If you are looking for an answer to the question What is Artificial Intelligence? and you only have a minute, then here's the definition the Association for the Advancement of Artificial Intelligence offers on its home page: "the scientific understanding of the mechanisms underlying thought and intelligent behavior and their embodiment in machines."
However, if you are fortunate enough to have more than a minute, then please get ready to embark upon an exciting journey exploring AI (but beware, it could last a lifetime) …
The ultimate vision of artificial intelligence are systems that can handle the wide range of cognitive tasks that humans can. The idea of a single, general intelligence is referred to as Artificial General Intelligence (AGI), which encopmasses the idea of a single, generally intelligent system that can act and think much like humans. However, we have not yet achieved this concept of the generally intelligent system and as such, current AI applications are only capable of narrow applications of AI such as recognition systems, hyperpersonaliztion tools and recommendation systems, and even autonomous vehicles. This raises the question: Is AGI really around the corner, or are we chasing an elusive goal that we may never realize? Dr. Ben Goertzel CEO & Founder of the SingularityNET Foundation is particularly visible and vocal on his thoughts on Artificial Intelligence, AGI, and where research and industry are in regards to AGI. Speaking at the (Virtual) OpenCogCon event this week, Dr. Goertzel is one of the world's foremost experts in Artificial General Intelligence.
Dr. Goertzel has published 20 scientific books and 140 scientific research papers and is the leading architect and designer of the OpenCog system and associated design for human-level general intelli… (show all) Dr. Goertzel has published 20 scientific books and 140 scientific research papers and is the leading architect and designer of the OpenCog system and associated design for human-level general intelligence. Goertzel co-authored "Artificial General Intelligence," published in 2002 by Springer Publishing. He is also the chair of the Artificial General Intelligence (AGI) conference series, advisor to Singularity University and former Director of Research of the Machine Intelligence Research Institute (formerly the Singularity Institute). He also served as Chief Scientist Officer for Hanson Robotics until early 2019.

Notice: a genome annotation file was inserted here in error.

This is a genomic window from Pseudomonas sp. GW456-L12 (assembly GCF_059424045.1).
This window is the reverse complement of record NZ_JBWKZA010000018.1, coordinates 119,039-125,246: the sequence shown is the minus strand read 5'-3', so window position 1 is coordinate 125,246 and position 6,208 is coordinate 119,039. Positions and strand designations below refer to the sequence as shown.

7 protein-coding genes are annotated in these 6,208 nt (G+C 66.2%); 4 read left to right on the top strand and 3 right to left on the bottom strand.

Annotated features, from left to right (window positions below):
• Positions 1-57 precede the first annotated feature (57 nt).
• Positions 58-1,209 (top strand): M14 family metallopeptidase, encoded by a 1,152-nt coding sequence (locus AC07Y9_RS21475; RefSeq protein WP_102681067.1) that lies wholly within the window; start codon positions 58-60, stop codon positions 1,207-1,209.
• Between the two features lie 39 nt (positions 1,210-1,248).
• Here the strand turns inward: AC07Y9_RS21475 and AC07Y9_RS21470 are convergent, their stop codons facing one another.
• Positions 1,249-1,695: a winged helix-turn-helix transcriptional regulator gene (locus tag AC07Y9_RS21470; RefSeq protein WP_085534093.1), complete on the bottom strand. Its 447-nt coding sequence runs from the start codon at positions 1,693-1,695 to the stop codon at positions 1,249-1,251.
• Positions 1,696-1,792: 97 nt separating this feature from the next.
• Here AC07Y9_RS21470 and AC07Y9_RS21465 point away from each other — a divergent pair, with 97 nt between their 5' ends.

From self-driving cars to Amazon's Alexa, artificial intelligence is already here. But some fear AI could be used to create killer robots. Nobel Peace laureate Jody Williams is helping to lead a campaign for a new international treaty to prohibit lethal autonomous weapons, which select targets to fire without consultation from a human being. Williams said at a news conference on Monday that killer robots "are crossing a moral and ethical Rubicon and should not be allowed to exist and be used in combat or in any other way". While more and more governments are heavily investing in AI for military purposes -- the Pentagon alone has pledged up to two billion dollars on AI research -- Ben Goertzel, the AI pioneer behind Sophia the Robot, told Euronews that he hopes humankind turns away from using AI, especially within the military.
Cisco has established a partnership with blockchain firm SingularityNET to explore decentralised artificial intelligence. The partners are specifically looking at artificial general intelligence (AGI) technologies which aim to replicate the complex tasks of which humans are capable. AGI is considered a step above standard AI because it aims to add human-like reasoning capabilities in uncertain scenarios. Such processing will enable AGIs to do things like solve puzzles and make plans which are beyond that of today's AIs. "The scale of the AGI deployments needed by a partner like Cisco is going to be tremendous, and we are working hard to make sure our AGI tools and our blockchain-based platform is up to the task."
SingularityNET, a startup that bills itself as a "decentralized artificial intelligence" company, said today it's working with networking giant Cisco Systems Inc. on an ambitious project to create more advanced AI technologies that will soon be able to surpass humans in their ability to learn and perform new tasks. The partnership is a strong validation of SingularityNET's technologies, which include a blockchain-based, decentralized marketplace for AI algorithms, and various deep neural net models for computer vision and language understanding. Its biggest project, however, is a customized version of the OpenCog Advanced General Intelligence engine, an architecture for robot and virtual embodied cognition that defines a set of interacting components designed to give rise to "human-equivalent AGI." AGI is an emerging new field within AI, or some might even say a more superior form of it. Traditional AI generally refers to the ability of a machine to imitate human cognition, such as learning and problem-solving. But most AI models remain quite primitive, specialized on training machines at a single task, whether that's image recognition, playing chess or studying medical data.